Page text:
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National Yemen Interview with Ambassador of the Republic of Turkey

National Yemen sits down with Ambassador Donmez of Turkey to discuss politics of Yemen and Turkey.

Interviewed by Fakhri Al-Arashi

National Yemen: Thank you for taking the time out of your schedule to meet with National Yemen. Could you please give us an overview of your working mission in Yemen?

Ambassador Donmez:  I have completed nearly two and half years here in Sana’a and I am very pleased to say that I have had good time in Yemen despite the recent challenges. Since arriving in Yemen, I have been warmly welcomed by both the Yemen Government and the country’s people and told this directly to Abu Baker Al-Qirbi [Foreign Minister] and Abd-Raboo Mansour Hadi [Vice President].

While I enjoyed my service here, there were many things I was not able to accomplish due to the recent political upheaval and due to agreements and protocols signed by President Saleh.

How does your government see its future with Yemen?  

The Government of Turkey looks at its relationship with Yemen positively. Our Prime Minister, for example, has made several statements supporting Yemen’s territorial integrity as well as its political stability. Within this framework, the President of Turkey recently visited Yemen along with members of parliament, cabinet ministers, and more than a hundred businessmen with interests to invest and build trade relationships within Yemen. However, we are waiting for the situation in Yemen to settle down so that more delegations can come to Yemen with their investment capital.

Given your two and a half years of experience in Yemen, what does the country need to do to overcome the current political challenges?

Let me open this way; the basic need is that there should be an understanding of compromise from both the ruling party and opposition in order to move forward. They must consider the future generations of Yemen and work to ensure better living conditions. This can only be done if these actors sit around a table with the intention to find compromise, not arguments, in order to find a mutually beneficial path towards creating a better future in Yemen.

 

Do you believe that Yemen has reached these difficult social and economic environments due to the mismanagement of the ruling party?

I am not in any position to criticize the ruling party, or any other government authority for that matter, but these issues should be discussed within Yemeni forums, such as parliament, media or other relevant institutions. When these forums are used, they should focus on questions on what was wrong in the past and, more importantly, how can they be corrected? One such issue would be corruption, and this should be removed from the government.

Let me take you back the official visit by Turkey’s President last year. During this visit, both Saleh and Gul met and approved twelve protocols of agreement. One of agreements was a highly lauded cancellation of visa requirements between Yemen and Turkey. However, the visas are still required and have not been canceled. What, or who, is behind this delay in cancelling visas?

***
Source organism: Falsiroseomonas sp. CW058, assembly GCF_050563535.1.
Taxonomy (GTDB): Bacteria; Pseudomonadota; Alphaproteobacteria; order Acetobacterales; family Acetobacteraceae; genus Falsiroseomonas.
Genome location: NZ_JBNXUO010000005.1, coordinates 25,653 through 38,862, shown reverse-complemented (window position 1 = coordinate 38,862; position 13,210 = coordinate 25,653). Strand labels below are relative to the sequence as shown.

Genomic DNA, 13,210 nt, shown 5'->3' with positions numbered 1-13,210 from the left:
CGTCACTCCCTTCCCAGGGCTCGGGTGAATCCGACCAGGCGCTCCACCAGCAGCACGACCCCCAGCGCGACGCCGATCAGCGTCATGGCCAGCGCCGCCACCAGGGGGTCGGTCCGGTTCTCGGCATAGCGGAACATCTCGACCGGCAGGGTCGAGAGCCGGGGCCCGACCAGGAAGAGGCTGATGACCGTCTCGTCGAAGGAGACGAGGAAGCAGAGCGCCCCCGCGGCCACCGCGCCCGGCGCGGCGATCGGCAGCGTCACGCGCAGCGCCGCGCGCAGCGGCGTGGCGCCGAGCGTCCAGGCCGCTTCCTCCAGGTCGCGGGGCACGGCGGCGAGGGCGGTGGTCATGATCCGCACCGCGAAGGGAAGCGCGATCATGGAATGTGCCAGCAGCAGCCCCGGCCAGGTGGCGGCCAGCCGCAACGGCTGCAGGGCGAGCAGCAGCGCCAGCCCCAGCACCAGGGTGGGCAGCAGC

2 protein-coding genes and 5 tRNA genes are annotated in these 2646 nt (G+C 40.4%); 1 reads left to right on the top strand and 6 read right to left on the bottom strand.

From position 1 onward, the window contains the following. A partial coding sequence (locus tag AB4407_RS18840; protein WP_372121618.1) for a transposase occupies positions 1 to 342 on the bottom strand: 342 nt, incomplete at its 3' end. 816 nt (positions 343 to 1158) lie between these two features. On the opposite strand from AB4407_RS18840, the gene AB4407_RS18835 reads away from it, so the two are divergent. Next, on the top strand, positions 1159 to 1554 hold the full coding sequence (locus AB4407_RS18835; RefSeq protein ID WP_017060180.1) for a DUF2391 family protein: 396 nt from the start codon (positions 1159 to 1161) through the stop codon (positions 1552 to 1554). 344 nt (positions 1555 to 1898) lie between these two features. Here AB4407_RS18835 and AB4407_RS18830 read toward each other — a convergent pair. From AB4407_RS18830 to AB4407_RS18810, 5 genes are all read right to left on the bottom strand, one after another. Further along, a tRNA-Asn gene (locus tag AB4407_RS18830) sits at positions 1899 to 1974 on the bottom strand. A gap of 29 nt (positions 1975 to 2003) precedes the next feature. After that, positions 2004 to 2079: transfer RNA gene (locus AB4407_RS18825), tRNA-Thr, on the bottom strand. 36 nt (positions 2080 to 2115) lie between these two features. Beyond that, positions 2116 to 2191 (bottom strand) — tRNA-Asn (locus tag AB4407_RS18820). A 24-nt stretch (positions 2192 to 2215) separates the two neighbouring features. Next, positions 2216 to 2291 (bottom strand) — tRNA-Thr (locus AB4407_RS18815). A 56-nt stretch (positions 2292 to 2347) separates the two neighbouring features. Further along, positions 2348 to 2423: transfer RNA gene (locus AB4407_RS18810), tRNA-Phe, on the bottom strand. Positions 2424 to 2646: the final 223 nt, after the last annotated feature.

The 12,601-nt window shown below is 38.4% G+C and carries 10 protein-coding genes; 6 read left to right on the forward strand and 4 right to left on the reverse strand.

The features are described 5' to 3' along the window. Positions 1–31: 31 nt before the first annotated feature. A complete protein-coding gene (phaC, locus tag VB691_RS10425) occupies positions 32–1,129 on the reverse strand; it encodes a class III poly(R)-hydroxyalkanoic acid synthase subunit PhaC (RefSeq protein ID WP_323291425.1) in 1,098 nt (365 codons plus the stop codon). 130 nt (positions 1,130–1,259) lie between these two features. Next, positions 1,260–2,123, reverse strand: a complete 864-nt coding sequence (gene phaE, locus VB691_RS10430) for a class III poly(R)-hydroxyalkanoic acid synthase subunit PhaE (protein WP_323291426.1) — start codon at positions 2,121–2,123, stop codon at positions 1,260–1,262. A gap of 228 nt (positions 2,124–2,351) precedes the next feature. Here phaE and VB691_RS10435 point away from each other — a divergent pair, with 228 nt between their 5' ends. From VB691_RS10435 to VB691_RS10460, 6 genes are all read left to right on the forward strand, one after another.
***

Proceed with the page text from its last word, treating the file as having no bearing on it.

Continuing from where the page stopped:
First off, it was eleven protocols and agreements that were made. These included areas such as the visas, economic cooperation, media cooperation, diplomacy and many others.

At this time, I can tell you that the Yemen Government did not ratify the visa protocol agreement and we are still waiting for its officials to take the necessary steps forward regarding this agreement.  The Turkish Government did not ratify the agreement as well, but the Yemen Government should send us the Arabic translated text of the document. This agreement is not the only agreement pending ratification as many others are still in waiting.

Why has the ratification taken such a long time to receive ratification when citizens in both countries already believe the visa measure has been approved? 

Because of the current political uprising in Yemen.  Almost immediately after the agreements were made, the situation in Yemen worsened and precluded any progress.

The Turkey Government has been a major player in the Arab Spring revolutions. Your government has spoken about the events in Tunisia, Egypt, Libya, Syria, but not in Yemen. Where does your country stand on the revolution movement within Yemen and the calls for the resignation of President Saleh?

We do make statements regarding the situation in Yemen and we have discussed them with the political parties. Ultimately, we believe that Yemen should solve this crisis independently. The Government of Turkey has not requested for any mediation processes, but on the other hand, there is the GCC deal and we have supported it as it is the only solution for Yemen’s political challenges. To be clear, this is not the idea of the Turkish Government alone, but a collaborative idea developed and supported by the United States, European Union, Gulf countries, and Turkey.

How do you view the postponement of the power transition as outlined in the Gulf Initiative? 

We feel sorry for the delay and the failure of this project. We now hope that after a resolution by the UN Security Council and statements made by President Saleh will create new resolve to finalize a deal.

President Saleh said that he assigned his vice-president to sign a deal on his behalf, and then the vice-president did not take any action. Do you think that they are both playing for more time?

No, I am not in any position to say so and we could not know the reason. When I talk to my colleagues at other embassies, they do not know either and we collectively cannot understand the issues leading for these delays. I feel sorry for the Yemeni people, many who are poor and innocent have been killed in the street and this should end. Luckily a ceasefire has been reached, but I do not know how many previous ceasefires have had so far.